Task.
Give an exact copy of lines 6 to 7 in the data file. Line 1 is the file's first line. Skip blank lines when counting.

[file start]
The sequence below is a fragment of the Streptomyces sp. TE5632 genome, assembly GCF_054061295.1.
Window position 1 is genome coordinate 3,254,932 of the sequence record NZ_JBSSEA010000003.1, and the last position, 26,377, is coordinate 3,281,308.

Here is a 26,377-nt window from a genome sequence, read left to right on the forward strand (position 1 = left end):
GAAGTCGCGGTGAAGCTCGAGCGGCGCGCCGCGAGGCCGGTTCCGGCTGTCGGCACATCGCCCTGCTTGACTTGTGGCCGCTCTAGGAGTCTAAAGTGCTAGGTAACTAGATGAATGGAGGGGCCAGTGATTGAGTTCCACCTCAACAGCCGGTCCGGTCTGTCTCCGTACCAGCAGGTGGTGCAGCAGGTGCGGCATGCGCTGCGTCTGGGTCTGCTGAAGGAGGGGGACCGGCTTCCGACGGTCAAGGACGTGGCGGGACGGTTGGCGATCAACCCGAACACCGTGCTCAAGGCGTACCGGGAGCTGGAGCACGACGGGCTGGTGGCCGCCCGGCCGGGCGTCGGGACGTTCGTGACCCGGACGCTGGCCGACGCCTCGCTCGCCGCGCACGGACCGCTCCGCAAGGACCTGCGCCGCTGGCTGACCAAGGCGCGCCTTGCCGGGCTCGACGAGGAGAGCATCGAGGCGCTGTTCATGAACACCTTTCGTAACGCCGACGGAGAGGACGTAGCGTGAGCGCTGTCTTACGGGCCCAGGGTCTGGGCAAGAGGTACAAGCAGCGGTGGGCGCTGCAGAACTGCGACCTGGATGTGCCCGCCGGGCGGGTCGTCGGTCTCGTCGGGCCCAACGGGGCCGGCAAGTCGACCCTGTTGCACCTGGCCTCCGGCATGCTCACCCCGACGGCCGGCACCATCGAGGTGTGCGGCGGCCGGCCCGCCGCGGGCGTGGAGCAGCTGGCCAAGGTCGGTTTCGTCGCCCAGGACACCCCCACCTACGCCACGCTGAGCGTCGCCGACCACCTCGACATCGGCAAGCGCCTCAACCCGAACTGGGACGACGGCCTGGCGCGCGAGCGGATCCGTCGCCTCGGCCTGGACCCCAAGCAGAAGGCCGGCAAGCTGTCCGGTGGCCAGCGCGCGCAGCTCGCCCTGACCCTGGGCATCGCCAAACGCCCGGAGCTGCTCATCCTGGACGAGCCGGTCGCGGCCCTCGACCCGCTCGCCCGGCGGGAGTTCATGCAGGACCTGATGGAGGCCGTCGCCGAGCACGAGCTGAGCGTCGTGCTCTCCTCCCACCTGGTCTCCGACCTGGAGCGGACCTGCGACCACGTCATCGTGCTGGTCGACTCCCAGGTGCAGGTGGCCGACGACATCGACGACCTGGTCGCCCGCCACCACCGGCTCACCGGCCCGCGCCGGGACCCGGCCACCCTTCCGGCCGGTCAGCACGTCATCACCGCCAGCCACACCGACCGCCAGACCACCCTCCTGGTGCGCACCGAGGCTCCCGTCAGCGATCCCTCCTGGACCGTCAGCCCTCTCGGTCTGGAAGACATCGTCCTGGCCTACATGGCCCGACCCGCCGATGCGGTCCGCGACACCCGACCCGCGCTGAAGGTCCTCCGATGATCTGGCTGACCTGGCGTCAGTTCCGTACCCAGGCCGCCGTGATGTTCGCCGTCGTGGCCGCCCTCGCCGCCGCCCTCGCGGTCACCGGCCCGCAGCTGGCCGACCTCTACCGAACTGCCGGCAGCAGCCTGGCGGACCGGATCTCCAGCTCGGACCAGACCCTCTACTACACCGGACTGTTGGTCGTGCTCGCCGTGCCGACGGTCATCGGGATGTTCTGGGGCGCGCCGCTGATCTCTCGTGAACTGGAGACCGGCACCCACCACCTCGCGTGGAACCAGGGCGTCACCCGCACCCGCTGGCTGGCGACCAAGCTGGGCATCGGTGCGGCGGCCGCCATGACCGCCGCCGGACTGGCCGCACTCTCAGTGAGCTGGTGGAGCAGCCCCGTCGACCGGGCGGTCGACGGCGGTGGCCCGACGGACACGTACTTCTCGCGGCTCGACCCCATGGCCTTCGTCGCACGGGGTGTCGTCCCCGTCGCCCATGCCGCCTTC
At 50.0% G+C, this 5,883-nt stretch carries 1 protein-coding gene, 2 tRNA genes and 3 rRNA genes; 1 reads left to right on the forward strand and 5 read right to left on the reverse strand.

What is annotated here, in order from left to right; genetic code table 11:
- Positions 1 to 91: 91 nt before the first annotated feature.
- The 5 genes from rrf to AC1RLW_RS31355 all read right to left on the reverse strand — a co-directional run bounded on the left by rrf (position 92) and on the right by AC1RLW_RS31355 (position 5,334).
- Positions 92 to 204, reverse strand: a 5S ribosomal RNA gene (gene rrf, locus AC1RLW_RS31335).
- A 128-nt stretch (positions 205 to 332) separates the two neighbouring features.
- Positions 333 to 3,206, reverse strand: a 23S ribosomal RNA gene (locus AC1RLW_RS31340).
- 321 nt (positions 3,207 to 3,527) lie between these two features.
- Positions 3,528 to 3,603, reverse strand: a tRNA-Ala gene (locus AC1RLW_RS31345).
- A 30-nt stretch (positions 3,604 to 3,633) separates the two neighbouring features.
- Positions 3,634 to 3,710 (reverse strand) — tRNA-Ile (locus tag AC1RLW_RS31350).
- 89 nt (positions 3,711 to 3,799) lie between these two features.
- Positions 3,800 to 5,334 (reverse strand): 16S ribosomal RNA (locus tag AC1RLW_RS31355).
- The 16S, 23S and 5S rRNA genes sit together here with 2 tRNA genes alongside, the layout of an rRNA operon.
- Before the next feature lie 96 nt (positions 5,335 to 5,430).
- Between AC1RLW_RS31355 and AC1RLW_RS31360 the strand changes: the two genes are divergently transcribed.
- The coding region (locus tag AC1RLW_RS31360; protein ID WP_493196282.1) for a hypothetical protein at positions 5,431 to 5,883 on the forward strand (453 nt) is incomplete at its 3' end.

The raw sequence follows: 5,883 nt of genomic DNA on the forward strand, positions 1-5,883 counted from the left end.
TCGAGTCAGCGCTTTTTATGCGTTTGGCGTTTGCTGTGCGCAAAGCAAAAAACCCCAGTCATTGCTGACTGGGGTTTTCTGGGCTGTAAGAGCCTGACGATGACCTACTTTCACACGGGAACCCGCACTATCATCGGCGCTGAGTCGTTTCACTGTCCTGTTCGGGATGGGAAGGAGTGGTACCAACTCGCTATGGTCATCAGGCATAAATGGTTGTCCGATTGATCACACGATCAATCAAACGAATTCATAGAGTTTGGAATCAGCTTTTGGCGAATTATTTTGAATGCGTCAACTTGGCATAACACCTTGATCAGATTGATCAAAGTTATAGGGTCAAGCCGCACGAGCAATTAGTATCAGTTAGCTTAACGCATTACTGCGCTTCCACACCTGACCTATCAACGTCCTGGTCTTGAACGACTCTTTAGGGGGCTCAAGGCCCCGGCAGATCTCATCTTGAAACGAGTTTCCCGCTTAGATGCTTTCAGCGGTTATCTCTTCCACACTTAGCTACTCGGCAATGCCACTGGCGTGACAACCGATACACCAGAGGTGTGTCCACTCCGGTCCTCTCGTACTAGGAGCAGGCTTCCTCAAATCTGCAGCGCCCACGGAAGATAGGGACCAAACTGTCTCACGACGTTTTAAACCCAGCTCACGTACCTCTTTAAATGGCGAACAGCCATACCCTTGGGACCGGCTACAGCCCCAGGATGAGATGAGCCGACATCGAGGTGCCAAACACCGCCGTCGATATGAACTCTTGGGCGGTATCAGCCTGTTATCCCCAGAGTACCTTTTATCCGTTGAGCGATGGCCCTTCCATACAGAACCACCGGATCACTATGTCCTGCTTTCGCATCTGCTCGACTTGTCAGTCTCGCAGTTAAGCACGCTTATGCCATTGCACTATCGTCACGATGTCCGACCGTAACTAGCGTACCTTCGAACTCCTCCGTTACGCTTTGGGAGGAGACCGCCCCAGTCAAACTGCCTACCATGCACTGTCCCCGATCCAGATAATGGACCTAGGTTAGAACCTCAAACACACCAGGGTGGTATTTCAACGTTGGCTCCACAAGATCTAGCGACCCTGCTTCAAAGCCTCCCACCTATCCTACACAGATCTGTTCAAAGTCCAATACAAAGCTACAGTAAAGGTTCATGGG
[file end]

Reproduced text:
What is annotated here, in order from left to right; genetic code table 11:
- Positions 1 to 91: 91 nt before the first annotated feature.